The papers of Xavier Gonzalez, a New York and Massachusetts painter, sculptor, educator, and owner of the Wellfleet Art Gallery, measure 14.1 linear feet and date from 1908 to 1997. The collection consists of biographical materials, correspondence, writings, project files, business records, printed materials, scrapbooks, photographs, and artwork.
Scope and Contents:
The papers of Xavier Gonzalez, a New York and Massachusetts painter, sculptor, educator, and owner of the Wellfleet Art Gallery, measure 14.1 linear feet and date from 1908 to 1997. The collection consists of biographical materials, correspondence, writings, commission project files, business records, printed materials, scrapbooks, photographs, and artwork.
Biographical materials include an address book and calendars, awards, passports, resumes, student rosters, and legal documents. Correspondence is with family, friends, and colleagues regarding Gonzalez's work and art school in Wellfleet, his uncle and artist Jose Arpa, and other personal and professional activities. Manuscripts for Notes About Painting, unpublished books, and various essays by Gonzalez, along with manuscripts by other authors are in writings.
Commission project files are found for a U.S. Bicentennial monument, murals in New York and Texas, paintings commissioned by the Department of the Interior and Life magazine, and educational aids for the U.S. Navy.
Business records include sales and inventory records for Gonzalez's Wellfleet Art Gallery, The Spanish Institute, and other galleries. Printed materials consist of printed representations of artwork, clippings, exhibition announcements and catalogs, invitations, press releases, and books including He Who Saw Everything, The Epic of Gilgamesh, illustrated by Gonzalez.
The collection also includes 72 numbered scrapbooks that contain sketches, printed materials, project plans, photographs, writings, correspondence, and business records. One of the scrapbooks contains a notebook labeled "Notes of Paris, Visits with Picasso, 1936-1938". Photographs are of Gonzalez, his artwork and studio, his family and friends, Ethel Edwards, student artwork, composer Aaron Copeland, museum director Philip R. Adams, and Art Students League director Stewart Klonis. Artwork includes illustrated notes to Ethel Edwards, folded and cutout paper projects, and pencil and painted sketches.
The collection is arranged as 9 series.
Series 1: Biographical Materials, 1932-1992 (0.5 linear feet; Box 1)
Series 2: Correspondence, 1930s-1995 (1.0 linear feet; Boxes 1-2)
Series 3: Writings, 1948-1993 (0.5 linear feet; Boxes 2, 14)
Series 4: Project Files, 1942-1987 (0.5 linear feet; Boxes 2-3, OV 22)
Series 5: Business Records, 1949-1997 (0.5 linear feet; Boxes 3, OV 22)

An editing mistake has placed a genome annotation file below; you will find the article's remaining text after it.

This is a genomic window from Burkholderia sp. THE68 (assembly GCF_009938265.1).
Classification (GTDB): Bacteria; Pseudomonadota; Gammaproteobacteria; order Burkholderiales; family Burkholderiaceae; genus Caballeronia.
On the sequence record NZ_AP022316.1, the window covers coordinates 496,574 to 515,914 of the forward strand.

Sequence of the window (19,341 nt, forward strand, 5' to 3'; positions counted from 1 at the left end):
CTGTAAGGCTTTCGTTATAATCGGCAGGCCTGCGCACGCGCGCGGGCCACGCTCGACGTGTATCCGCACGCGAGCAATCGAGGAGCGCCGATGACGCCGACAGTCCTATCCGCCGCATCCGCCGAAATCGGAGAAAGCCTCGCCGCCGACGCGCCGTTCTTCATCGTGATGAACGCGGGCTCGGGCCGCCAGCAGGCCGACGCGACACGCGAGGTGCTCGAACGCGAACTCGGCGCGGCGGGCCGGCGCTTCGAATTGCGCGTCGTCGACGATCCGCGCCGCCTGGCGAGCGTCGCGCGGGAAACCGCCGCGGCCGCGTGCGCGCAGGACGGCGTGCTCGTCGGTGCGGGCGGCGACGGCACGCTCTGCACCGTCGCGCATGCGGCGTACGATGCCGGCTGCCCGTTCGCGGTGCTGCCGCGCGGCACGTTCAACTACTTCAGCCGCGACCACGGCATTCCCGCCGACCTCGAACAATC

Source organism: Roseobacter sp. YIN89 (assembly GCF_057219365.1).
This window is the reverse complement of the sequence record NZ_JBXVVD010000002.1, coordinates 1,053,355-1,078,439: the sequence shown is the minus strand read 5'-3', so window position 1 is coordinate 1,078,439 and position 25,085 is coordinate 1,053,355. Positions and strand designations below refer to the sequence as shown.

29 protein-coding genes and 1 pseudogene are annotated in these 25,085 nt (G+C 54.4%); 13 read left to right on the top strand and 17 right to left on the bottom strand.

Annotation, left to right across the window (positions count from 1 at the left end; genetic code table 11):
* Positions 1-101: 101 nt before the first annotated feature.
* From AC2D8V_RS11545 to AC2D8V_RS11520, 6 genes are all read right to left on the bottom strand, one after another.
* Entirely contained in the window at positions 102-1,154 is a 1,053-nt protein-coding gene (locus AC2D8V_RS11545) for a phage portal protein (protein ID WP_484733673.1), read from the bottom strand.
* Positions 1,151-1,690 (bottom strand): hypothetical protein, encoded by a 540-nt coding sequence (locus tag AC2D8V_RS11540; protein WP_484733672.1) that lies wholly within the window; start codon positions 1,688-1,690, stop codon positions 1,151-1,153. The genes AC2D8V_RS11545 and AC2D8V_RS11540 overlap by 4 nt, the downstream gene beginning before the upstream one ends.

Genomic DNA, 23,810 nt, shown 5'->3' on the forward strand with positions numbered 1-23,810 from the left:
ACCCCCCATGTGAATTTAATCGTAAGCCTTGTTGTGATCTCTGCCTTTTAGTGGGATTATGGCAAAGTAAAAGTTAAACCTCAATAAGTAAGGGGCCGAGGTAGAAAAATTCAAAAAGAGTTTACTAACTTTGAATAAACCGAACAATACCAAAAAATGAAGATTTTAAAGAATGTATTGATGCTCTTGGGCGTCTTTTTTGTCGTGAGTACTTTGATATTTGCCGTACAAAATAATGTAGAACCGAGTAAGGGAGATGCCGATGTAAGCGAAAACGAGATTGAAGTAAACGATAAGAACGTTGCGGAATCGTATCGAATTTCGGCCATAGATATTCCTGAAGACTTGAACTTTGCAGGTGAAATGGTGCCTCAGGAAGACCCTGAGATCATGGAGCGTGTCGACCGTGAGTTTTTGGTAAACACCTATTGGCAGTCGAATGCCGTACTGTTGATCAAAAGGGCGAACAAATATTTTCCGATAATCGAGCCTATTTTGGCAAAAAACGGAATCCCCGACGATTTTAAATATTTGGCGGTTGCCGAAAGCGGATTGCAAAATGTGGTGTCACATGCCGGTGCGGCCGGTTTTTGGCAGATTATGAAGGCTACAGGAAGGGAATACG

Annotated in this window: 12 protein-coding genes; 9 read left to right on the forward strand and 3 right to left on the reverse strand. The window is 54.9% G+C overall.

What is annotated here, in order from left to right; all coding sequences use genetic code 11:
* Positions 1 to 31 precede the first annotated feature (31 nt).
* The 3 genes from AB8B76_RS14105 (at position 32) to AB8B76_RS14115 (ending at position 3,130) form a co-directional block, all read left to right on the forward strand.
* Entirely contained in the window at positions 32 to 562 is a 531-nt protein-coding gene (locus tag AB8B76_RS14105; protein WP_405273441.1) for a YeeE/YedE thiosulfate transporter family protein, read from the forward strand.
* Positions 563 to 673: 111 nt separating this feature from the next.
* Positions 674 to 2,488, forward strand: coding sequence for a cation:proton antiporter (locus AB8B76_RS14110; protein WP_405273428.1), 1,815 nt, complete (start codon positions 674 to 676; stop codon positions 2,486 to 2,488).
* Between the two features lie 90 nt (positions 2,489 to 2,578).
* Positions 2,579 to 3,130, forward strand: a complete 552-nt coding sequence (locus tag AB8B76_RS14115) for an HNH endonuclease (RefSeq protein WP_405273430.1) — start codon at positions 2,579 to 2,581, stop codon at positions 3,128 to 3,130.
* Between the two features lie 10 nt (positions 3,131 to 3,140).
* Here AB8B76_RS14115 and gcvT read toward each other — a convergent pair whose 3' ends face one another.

Series 6: Printed Materials, 1928-1990s (1.5 linear feet; Boxes 4-5, OV 22)
Series 7: Scrapbooks, circa 1911-1980s (5.4 linear feet; Boxes 5-9, 14-20, OV 21)
Series 8: Photographs, 1908-1990s (3.5 linear feet; Boxes 9-12, 14)
Series 9: Artwork, circa 1950s-1980s (0.7 linear feet; Boxes 12-14)
Biographical / Historical:
Xavier Gonzalez (1898-1993) was a painter, sculptor, and educator who was active in New York, NY and Wellfleet, Massachusetts.
Gonzalez was born in Almeria, Spain and came to the United States at the age of 19. While working odd jobs in Chicago, he attended the Chicago Art Institute. Throughout his career, Gonzalez completed numerous commissions including murals in Texas and New York, a monument for the 1976 bicentennial celebration in New York, paintings for the Department of the Interior, and paintings of Egypt's Old Kingdom for Life magazine. During World War II, he designed posters and maps for the Navy. After the war, Gonzalez opened the Wellfleet Art Gallery with his wife, artist Ethel Edwards, in Wellfleet, Massachusetts. The gallery served as an exhibition space, studio, and art school where Gonzalez taught summer classes.
Gonzalez died in New York in 1993.
Also found at the Archives of American Art are the papers of Xavier Gonzalez's wife, Ethel Edwards.
The Archives of American Art also holds microfilm of material lent for microfilming on reels N68-113, N69-42, N69-43, and N70-53. Most of this material was included in subsequent gifts, but a comparison of the film and papers was not completed. Loaned materials not donated at a later date remain with the lender and are not described in the container listing of this finding aid.
Xavier Gonzalez first loaned the Archives of American Art material for microfilming in 1968, most of which was included in the later 1999 gift. Gonzalez also donated a small amount of papers in 1971. Additional materials were donated by the George Arents Research Library at Syracuse University in 1984 and 1992, and by the estate of Ethel Edwards Gonzalez in 1999.
Use of original papers requires an appointment and is limited to the Washington, D.C. Research Center.
An interview of Philip Rhys Adams conducted 1976 September 29, by Louise Bruner, for the Archives of American Art.
Adams discusses the development of the Cincinnati Art Museum and the arrangement of its collections; gifts to the Museum from John Josiah Emery, Mary Emery, Herbert Greer French, Mary Hanna and Mary Johnston; Cincinnati artists including Jim Dine, Frank Duveneck, Henry Francis, Tom Wesselman, and Worthington Whittredge; the expense of a loan exhibition versus museum purchases; and the Contemporary Arts Center and other educational programs. Adams also summarizes his educational background and career.
Biographical / Historical:
Philip Rhys Adams (1908-1993) was the museum director of Cincinnati Art Museum.
Originally recorded on 3 sound cassettes. Reformatted in 2010 as 5 digital wav files. Duration is 2 hrs., 39 min.
This interview is part of the Archives of American Art Oral History Program, started in 1958 to document the history of the visual arts in the United States, primarily through interviews with artists, historians, dealers, critics and others.